Another classic max effort bench press exercise is the bench press with bands. Check it out:

ME Bench Press With Bands

The resistance bands are like giant rubber bands that pull the weight down to the ground. The bands let you overload the entire range of motion of the exercise and force you to explode the weight off your chest and all the way to lockout.

If you get lazy and slow down halfway through the exercise then the bands will pull the bar right back down to your chest!

Louie Simmons uses 3 different band tensions for the max effort bench press: mini bands, monster-mini bands and light bands.

The mini bands add about 80 pounds at lockout, the monster-mini bands add about 120 pounds of tension at lockout and the light bands add about 200 pounds of tension at lockout. Louie says that you should set a personal record with all three band tensions and rotate them in and out of your workouts.

After the max effort bench press you perform accessory work for your chest, triceps, upper back and shoulders. Here are some of the best accessory exercises for each muscle group:

Sample Accessory Exercises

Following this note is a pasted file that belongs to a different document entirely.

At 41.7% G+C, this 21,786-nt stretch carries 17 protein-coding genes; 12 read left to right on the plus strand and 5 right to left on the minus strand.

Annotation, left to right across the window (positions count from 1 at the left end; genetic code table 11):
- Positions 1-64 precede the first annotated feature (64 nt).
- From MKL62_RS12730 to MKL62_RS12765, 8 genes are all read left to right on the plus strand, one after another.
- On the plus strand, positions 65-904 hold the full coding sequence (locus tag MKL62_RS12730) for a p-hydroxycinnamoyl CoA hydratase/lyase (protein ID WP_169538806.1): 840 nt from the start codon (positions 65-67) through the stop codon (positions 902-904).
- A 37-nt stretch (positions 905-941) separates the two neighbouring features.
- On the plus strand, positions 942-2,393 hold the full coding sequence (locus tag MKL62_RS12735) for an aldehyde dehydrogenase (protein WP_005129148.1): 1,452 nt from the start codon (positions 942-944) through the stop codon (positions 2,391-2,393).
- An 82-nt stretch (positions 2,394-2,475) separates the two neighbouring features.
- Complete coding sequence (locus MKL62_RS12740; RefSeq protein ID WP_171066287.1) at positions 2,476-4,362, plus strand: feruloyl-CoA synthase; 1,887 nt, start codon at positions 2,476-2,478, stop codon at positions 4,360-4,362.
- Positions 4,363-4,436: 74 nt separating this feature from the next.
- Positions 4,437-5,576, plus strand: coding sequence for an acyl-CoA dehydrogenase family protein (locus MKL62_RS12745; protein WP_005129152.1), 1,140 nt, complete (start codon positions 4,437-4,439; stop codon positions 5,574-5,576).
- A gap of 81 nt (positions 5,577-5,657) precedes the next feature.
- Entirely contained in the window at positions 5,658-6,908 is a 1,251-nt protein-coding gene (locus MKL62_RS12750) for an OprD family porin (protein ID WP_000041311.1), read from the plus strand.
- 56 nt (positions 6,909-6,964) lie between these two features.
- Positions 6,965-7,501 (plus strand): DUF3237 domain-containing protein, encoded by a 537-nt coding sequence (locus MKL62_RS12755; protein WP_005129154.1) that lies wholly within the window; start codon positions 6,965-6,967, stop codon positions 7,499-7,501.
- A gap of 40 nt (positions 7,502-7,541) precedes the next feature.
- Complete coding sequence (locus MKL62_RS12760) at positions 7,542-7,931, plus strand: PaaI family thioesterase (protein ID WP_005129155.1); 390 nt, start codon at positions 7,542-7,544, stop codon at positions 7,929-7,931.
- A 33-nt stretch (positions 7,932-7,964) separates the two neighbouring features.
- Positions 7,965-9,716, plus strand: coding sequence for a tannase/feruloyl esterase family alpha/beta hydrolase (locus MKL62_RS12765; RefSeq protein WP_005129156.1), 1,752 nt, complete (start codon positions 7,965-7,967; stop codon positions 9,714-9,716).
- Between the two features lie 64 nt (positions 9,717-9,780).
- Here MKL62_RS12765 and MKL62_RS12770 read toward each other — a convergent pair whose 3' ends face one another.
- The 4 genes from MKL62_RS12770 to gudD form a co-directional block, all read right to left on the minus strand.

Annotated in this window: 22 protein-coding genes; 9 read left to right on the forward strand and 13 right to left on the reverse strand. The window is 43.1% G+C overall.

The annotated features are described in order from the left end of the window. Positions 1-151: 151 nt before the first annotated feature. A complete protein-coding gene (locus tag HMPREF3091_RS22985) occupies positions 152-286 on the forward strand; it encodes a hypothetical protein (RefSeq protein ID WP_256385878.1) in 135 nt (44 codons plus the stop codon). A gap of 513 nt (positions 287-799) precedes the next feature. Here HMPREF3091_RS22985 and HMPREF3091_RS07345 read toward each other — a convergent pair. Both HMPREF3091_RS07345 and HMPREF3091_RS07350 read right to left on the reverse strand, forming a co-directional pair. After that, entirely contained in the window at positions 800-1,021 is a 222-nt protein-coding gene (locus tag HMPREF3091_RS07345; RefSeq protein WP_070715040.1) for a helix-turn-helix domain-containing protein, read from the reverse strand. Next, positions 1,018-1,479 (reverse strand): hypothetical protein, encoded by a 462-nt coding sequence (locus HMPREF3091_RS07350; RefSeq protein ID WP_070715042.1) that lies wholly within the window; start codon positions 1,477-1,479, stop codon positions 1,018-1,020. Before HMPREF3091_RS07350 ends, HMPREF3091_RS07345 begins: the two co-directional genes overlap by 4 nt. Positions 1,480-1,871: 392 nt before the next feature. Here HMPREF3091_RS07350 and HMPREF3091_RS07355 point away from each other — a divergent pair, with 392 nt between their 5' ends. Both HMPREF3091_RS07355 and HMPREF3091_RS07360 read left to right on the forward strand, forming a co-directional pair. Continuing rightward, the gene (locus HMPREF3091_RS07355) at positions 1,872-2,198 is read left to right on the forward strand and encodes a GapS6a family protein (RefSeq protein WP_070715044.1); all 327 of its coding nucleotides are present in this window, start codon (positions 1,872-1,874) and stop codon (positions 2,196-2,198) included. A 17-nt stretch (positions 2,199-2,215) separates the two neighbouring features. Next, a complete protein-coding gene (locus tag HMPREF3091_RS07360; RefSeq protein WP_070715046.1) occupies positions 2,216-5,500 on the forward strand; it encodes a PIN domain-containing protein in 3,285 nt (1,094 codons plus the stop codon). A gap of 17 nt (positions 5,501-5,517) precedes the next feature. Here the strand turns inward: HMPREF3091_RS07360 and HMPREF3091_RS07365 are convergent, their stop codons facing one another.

• Chest: Flat / incline / decline / overhead dumbbell presses, bamboo bar presses
  • Triceps: Lying triceps extensions, tricep pushdowns, overhead tricep extensions
  • Back: Machine rows, cable rows, lat pulldowns, assisted pull up machine
  • Shoulders: Front / side / rear dumbbell raises, reverse pec dec, band pull-apart

Louie Simmons says that the triceps are the most important muscle group for a huge bench press so he always performs 1-3 triceps exercises per workout.

The accessory exercises are important but they are nowhere near as important as the max effort exercise of the day.

Louie says that you should train hard on the accessory lifts but you should avoid training to failure on most of your sets. It’s up to you how often you want to change your accessory exercises.

The max effort exercise should change every single week but you can use the same accessory lifts anywhere from 1-6 workouts in a row.

Louie Simmons says that many of his athletes will use the same accessory exercises for 2 weeks in a row before switching. The stronger you are the more frequently you will have to change your accessory exercises to continue making progress.

Now let’s look at a couple of max effort bench press workouts to bring it all together. Check it out:

Max Effort Bench Press Workout #1

  • Exercise #1: Band bench press, 3 sets of 1 rep
  • Exercise #2: Flat DB press, 3-4 sets of 8-15 reps
  • Exercise #3: 30 degree incline Tate press, 3-4 sets of 8-15 reps
  • Exercise #4: Rope cable pushdown, 3-4 sets of 8-15 reps